The Kodak was George Eastman's legendary first rollfilm camera bearing the new brand name "Kodak", patented and introduced in 1888. It used Eastman stripping negative film. The Kodak No. 1 of 1889 resembled the Kodak, but featured a more sophisticated shutter. It was available for Eastman stripping negative film or Eastman transparent film.

In use, the shutter was set by pulling a string; the camera was sighted by looking along a V-shape on the top of the camera. The shutter was tripped by pressing a button on the camera's side. After exposure, the key was used to wind the film to the next frame. The film moved past a shaft, rotating it, which caused a pointer visible on the top of the camera to rotate, so the photographer could be sure of advancing the correct amount of film. Once one hundred pictures had been taken, the user sent the whole camera back to Kodak for film processing and reloading - at a cost of $10[1]. A hundred round negatives with a diameter of 65mm came from each roll of Eastman American Film. The round image was a design decision, partly as a way of ensuring that the photographer didn't have to hold the camera exactly level with the horizon, and partly to compensate for the poor image quality at the corners of the image. These first Kodak cameras were designed by George Eastman in collaboration with a cabinetmaker, Frank A. Brownell, who set up the production line at Eastman's factory. They are beautifully built, with box joints and strong leather covering.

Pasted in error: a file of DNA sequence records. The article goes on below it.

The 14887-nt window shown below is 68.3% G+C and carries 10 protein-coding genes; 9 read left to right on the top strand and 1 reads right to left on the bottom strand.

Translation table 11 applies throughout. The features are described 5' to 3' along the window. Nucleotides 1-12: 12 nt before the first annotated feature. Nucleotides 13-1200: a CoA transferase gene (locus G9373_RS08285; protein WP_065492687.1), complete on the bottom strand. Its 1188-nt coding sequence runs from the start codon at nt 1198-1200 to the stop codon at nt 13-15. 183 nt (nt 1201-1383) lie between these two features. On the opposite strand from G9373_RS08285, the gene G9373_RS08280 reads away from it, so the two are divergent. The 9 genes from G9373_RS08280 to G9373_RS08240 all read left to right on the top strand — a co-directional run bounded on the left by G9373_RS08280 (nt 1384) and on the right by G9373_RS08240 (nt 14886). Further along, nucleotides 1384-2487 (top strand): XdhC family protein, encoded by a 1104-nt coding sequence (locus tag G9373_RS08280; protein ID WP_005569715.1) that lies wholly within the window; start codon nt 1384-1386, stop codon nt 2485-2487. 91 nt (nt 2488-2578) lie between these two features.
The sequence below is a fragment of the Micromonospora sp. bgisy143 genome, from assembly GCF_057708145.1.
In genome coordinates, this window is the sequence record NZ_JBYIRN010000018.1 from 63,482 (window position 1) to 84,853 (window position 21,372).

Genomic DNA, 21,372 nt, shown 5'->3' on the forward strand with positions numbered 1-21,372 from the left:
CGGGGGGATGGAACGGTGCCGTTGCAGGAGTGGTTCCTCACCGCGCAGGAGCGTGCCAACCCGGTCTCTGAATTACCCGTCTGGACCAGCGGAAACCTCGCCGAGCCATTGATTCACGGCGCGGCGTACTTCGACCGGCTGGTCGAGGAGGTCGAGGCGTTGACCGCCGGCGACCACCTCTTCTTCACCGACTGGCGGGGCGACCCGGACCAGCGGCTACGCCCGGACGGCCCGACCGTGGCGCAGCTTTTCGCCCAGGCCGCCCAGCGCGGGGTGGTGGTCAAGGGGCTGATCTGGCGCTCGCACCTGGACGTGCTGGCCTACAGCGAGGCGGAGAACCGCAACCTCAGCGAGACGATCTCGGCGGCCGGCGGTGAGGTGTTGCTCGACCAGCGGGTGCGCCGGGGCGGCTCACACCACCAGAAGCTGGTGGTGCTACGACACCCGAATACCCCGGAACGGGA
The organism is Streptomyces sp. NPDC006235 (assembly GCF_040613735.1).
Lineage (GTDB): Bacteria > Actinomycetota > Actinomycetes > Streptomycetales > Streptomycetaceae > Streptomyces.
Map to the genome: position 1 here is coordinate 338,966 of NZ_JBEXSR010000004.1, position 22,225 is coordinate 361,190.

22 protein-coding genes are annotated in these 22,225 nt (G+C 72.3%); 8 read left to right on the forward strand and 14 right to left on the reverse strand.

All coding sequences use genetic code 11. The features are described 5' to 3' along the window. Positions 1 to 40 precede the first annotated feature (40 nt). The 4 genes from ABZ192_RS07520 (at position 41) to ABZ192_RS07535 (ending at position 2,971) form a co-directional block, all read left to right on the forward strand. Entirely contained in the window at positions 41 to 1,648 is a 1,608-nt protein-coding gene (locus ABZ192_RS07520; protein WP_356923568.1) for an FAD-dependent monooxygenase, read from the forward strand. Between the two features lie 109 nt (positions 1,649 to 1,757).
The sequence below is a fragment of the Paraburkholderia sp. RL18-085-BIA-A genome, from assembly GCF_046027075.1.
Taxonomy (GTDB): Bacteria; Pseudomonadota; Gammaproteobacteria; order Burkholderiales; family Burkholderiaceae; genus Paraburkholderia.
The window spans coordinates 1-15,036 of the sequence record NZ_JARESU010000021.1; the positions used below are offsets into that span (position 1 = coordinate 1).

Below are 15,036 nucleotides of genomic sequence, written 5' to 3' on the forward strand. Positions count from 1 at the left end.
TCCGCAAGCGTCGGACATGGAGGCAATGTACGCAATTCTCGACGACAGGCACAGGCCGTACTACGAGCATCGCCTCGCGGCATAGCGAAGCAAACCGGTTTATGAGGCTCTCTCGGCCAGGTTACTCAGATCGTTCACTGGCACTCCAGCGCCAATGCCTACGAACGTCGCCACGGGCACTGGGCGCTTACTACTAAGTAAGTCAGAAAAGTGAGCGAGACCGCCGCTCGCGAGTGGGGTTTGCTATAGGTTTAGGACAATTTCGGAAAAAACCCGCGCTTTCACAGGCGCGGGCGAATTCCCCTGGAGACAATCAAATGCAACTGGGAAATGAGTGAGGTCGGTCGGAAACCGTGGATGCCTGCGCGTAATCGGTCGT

• type: box camera
  • Manufacturer: Kodak
  • Years of production: 1888-1889 (Kodak); 1889-1895 (Kodak No.1)
  • Price: US$25 (quite expensive at that time)
  • Films: paper film rolls - changed by manufacturer, alternate loading with transparent film (only Kodak No. 1)
  • Lens: Bausch & Lomb 57mm f/9 Rapid Rectilinear wide angle lens
  • Shutter: string set; cylindrical (Kodak), rotary sector shutter (Kodak No.1)
  • Weight: 900 g
  • Dimensions: 8.3×9.6×16.5cm


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